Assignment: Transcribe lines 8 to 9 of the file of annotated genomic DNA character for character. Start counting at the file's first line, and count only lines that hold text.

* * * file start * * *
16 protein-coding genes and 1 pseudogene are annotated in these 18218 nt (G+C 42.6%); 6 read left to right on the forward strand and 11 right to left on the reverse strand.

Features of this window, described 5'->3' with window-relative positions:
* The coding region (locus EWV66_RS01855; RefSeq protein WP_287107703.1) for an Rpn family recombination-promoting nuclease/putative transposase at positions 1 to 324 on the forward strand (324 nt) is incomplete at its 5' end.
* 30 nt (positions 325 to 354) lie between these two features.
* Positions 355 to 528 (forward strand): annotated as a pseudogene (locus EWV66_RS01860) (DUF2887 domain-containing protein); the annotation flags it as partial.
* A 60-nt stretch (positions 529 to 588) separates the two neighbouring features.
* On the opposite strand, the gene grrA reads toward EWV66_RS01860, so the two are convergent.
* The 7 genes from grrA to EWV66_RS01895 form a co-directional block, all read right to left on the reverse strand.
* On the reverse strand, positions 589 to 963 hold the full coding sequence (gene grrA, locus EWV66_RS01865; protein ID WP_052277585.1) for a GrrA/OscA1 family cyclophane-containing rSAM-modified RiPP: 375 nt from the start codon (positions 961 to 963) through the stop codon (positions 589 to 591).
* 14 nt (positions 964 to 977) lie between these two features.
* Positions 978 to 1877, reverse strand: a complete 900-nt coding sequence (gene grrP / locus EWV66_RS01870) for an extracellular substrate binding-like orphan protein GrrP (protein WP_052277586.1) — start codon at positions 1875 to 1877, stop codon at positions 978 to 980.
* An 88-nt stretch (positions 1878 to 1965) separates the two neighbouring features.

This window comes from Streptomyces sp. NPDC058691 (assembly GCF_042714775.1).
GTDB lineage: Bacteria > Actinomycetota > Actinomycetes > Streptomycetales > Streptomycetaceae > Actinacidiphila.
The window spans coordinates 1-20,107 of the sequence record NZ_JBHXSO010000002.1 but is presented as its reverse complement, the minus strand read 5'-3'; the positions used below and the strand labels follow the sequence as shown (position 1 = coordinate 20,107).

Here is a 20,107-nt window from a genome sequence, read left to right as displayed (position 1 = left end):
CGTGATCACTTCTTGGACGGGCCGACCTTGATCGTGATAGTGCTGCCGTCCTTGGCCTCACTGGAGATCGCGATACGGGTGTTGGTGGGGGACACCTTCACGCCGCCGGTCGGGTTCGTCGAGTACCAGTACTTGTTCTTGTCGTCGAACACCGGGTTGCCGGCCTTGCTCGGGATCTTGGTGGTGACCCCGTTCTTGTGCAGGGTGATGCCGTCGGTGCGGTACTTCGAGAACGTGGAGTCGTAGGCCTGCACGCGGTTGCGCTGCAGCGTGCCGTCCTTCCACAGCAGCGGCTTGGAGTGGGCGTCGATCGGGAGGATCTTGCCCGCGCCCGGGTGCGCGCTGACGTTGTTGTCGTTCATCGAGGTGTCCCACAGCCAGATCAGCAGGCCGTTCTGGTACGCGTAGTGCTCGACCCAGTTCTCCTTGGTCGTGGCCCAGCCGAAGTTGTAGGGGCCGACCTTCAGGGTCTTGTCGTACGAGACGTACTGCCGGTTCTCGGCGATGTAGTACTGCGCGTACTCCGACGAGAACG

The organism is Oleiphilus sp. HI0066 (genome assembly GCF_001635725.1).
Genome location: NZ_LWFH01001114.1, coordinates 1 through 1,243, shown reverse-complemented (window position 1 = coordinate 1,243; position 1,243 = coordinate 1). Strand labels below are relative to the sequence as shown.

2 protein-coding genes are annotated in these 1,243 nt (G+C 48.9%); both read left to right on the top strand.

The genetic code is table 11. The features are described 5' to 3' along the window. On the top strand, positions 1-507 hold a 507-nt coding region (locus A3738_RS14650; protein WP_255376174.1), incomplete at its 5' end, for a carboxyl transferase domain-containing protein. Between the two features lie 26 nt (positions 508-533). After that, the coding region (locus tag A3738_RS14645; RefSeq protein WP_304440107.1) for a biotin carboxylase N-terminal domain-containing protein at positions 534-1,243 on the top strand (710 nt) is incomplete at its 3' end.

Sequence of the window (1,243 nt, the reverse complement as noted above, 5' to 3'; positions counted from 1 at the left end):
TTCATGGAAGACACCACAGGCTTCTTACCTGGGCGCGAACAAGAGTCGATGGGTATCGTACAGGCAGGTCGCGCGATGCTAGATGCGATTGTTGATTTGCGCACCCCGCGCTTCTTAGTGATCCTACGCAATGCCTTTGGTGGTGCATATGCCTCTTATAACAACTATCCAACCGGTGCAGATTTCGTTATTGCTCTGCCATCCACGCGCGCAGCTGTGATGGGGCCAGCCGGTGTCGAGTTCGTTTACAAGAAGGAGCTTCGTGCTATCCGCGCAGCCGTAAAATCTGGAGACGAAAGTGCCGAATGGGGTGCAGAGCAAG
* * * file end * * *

* The 7 genes from grrA to EWV66_RS01895 form a co-directional block, all read right to left on the reverse strand.
* On the reverse strand, positions 589 to 963 hold the full coding sequence (gene grrA, locus EWV66_RS01865; protein ID WP_052277585.1) for a GrrA/OscA1 family cyclophane-containing rSAM-modified RiPP: 375 nt from the start codon (positions 961 to 963) through the stop codon (positions 589 to 591).